Tuesday, January 27, 2015

Blue Beauty Tomato Report


It's blue! And it's a beauty!

One of the most unique crops in last year’s garden was the Blue Beauty tomato. I knew as soon as I saw it in the Baker Creek catalog that I had to try it; after all, it’s a blue tomato! However, as I mentioned in a previous post I had grown black krims one year that turned out to be more like red, tasteless krims, so I was skeptical.

Would these tomatoes really be blue? Would they produce in a container? Would they taste good?

Luckily, the answer to all three questions was a resounding YES!
 
Bunches of tomatoes!
First, let’s talk germination. I planted extra seeds thinking that these tomatoes were so unique and so cool that obviously the seeds would be tough to germinate. Not true at all! In fact, I ended up with pretty much every seed germinating, and these were also among the earliest tomato seeds to do so. They were also the earliest tomatoes to produce a ripe fruit last summer.

Now onto the question of containers. In short, as large beefsteak type tomatoes these are not supposed to grow in containers. For that matter, most of what I grow in the garden is not supposed to work. Sikkim cucumbers in containers? Everyone online said they would probably not work well. But I like to push the limits (and as a renter with an upstairs porch I really don’t have much choice other than to use containers). This is why I encourage people to just try new things in gardening. Many varieties are easier to grow in containers than others, but if you use a big enough container you can grow pretty much anything. I just watched a YouTube video of a guy planting a large pomegranate tree (with fruit on it) in a 30 gallon half barrel. So where there is a will, there is a way.

Next year I am going back to tomato cages!
But therein lies the key. You need a large container. I used a 12 gallon container for these Blue Beauty plants. I planted two plants in the 12 gallon pot, and used Miracle Gro potting mix for the soil, amended with some extra perlite and regular applications of Tomato Tone. Regular watering is probably the most important aspect of container gardening, because once these plants get big (and the Blue Beauty tomato plant gets BIG) they require a great deal of water, and the only water available to them is what is in the soil. This is why container size matters. The more soil, the more water and nutrients it can hold. It also reduces the need for constant watering. As it was, I watered these about every 2-3 days once they were full grown. You want to give them just enough water to thrive, but no more. Extra water seems to result in more watery, less sweet tomatoes!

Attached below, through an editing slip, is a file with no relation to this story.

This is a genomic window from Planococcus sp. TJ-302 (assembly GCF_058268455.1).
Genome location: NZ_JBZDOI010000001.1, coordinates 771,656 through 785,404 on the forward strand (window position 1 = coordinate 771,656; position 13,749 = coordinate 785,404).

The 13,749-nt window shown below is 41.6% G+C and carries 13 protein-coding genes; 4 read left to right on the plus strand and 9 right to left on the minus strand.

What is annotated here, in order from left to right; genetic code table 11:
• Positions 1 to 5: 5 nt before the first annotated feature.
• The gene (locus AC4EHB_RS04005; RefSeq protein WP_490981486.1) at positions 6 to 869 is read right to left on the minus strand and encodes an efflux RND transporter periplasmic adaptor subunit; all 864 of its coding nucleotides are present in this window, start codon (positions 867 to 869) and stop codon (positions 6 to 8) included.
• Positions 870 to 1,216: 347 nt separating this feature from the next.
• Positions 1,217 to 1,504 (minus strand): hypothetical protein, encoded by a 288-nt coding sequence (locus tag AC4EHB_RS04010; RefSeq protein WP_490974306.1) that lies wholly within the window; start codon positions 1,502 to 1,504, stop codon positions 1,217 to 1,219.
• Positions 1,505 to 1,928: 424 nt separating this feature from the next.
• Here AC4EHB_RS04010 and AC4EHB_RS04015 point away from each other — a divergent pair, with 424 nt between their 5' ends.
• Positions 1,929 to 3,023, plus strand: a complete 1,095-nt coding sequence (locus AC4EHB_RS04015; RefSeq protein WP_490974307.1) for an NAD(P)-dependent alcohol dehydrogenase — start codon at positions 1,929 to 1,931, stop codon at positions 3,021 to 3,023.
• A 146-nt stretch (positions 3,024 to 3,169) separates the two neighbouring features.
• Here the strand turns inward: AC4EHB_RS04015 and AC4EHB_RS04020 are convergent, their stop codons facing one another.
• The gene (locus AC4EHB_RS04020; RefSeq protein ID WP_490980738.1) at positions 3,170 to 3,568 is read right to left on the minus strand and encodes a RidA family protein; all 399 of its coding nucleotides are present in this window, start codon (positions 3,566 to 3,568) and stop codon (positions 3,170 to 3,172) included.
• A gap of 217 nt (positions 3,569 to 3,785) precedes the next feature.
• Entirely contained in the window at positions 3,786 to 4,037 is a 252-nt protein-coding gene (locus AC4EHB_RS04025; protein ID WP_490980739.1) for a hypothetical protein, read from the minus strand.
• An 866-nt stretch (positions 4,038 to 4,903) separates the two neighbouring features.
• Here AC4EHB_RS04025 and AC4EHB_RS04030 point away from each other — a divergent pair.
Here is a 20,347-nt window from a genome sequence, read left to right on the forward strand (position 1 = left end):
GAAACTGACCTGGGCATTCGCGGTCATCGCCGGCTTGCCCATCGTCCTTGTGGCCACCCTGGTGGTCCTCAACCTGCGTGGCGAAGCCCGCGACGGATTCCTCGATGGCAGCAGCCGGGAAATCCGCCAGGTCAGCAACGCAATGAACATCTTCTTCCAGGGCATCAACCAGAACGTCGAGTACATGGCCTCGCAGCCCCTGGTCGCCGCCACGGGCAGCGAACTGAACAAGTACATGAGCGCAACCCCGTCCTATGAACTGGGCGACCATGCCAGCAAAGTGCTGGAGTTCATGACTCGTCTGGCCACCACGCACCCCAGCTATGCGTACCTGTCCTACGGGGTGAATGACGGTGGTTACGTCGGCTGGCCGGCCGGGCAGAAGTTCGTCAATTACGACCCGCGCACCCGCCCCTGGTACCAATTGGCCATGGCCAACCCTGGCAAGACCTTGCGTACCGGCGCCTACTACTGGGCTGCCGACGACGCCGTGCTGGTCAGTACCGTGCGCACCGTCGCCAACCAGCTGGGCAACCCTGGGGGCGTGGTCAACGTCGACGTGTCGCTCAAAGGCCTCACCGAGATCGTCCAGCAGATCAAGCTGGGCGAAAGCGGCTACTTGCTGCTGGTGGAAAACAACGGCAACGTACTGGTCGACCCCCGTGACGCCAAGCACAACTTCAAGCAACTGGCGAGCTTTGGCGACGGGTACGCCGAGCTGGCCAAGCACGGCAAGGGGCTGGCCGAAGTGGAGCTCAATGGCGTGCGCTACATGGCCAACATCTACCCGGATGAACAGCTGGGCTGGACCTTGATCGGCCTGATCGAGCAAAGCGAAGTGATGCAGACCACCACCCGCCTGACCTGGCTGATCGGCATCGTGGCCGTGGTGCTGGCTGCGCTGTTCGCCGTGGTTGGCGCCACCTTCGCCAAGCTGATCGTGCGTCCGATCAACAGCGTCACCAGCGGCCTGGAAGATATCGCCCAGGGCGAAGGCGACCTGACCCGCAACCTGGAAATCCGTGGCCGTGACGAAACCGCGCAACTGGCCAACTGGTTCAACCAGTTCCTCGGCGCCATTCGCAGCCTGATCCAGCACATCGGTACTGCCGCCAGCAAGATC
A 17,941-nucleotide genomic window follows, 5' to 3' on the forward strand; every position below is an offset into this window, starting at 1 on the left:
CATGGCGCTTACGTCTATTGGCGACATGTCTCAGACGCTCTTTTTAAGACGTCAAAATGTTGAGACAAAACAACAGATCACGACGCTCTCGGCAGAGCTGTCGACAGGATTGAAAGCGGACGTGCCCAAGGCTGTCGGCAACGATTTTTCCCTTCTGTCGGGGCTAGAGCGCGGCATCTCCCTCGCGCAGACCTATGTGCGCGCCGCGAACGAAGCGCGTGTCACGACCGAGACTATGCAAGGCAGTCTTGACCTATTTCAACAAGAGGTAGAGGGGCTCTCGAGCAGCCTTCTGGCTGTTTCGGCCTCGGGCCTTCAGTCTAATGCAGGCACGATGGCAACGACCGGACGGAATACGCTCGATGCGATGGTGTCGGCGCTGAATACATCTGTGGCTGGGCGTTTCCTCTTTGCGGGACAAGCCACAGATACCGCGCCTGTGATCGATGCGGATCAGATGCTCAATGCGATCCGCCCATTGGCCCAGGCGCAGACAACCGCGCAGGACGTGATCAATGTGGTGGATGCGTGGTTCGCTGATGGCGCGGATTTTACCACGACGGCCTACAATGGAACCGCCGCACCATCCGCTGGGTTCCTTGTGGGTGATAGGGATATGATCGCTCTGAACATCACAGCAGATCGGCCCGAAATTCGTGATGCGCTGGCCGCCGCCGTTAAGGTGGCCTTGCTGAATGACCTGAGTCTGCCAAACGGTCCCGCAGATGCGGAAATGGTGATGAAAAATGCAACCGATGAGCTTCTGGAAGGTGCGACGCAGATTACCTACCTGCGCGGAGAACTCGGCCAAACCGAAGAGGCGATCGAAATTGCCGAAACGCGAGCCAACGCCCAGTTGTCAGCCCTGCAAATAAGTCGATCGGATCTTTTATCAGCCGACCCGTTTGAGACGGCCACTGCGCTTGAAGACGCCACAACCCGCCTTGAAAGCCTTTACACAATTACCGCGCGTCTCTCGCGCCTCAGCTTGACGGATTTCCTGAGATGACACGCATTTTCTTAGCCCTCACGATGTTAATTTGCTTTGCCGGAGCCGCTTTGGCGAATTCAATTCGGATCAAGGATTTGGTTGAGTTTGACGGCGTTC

Blue Beauty plant early in the season
As you can see, the plants were huge, healthy, and very productive. In fact, these were probably the most productive tomatoes in the garden last year. We harvested at least 100 from the two plants. In fact, I ended up skinning and freezing them (along with the Roma tomatoes) and we are still using them in sauces and curries in January!

Beautiful late-season harvest!
What about taste/texture? I would rate these as very good. They are fairly firm inside, with good structure and just the right amount of juiciness and sweetness. They are also very consistent, with very few cracks or spots. They turn very dark blue wherever the sun hits them, resulting in beautiful tomatoes with dark blue tops and deep red bottoms (where the sun does not directly hit them). This is how you know when they are ripe. Look for a deep crimson color underneath the blue tops. 

Blue Beauty sliced in half
These tomatoes are absolutely fantastic for slicing, fresh eating, and make great sauce as well, since they are not overly juicy. I would definitely say that they are my favorite tomato to grow so far. The flavor is not quite as good as a Brandywine, but it is close, and these plants will be absolutely loaded with tomatoes, whereas Brandywines seem to be less productive (in containers anyway).

In the coming weeks I will be posting similar write-ups on the cucumbers and peppers from last season, so check back often!

Until next time, happy gardening!

Friday, August 1, 2014

Sikkim Cucumbers in Containers



From top to bottom: Marketmore, Sikkim and Lemon cucumbers
Last week I harvested the first Sikkim cucumber of the season, so I thought I would share some thoughts on this unusual looking cucumber. As you can see, it is a bit thicker than a typical cucumber. It also has a very melon-like skin, which isn’t as tough as it looks (we ate a couple of slices with the skin on and it wasn’t anything like the almost plastic tasting skin large cucumbers can develop).

Tasty and cool looking!
In terms of flavor, I would say the Sikkim cucumber is slightly sweeter than an average cucumber, with a very pleasant mild taste. The seeds are tender, and the fruit is nice and firm. This is definitely a delicious cucumber, but I don’t think the taste is radically different from other cukes.

Sikkim cucumbers in various stages of development
One important factor to consider with the Sikkim cucumber is the yield. I harvested this one, and I have 5-6 others on the plants in various stages of ripening. There are also 1-2 small cucumbers on the way. This is on 3 plants in a 7 gallon pot. Just for comparison’s sake, I planted 3 plants of Marketmore and I have already harvested three 9 inch cucumbers and have probably a solid dozen about that size ready to pick, with at least a dozen smaller cucumbers coming right behind. The same is true with the lemon cucumbers; we’ve already eaten 4-5 and we have at least 12 almost ready to pick now with many small ones coming.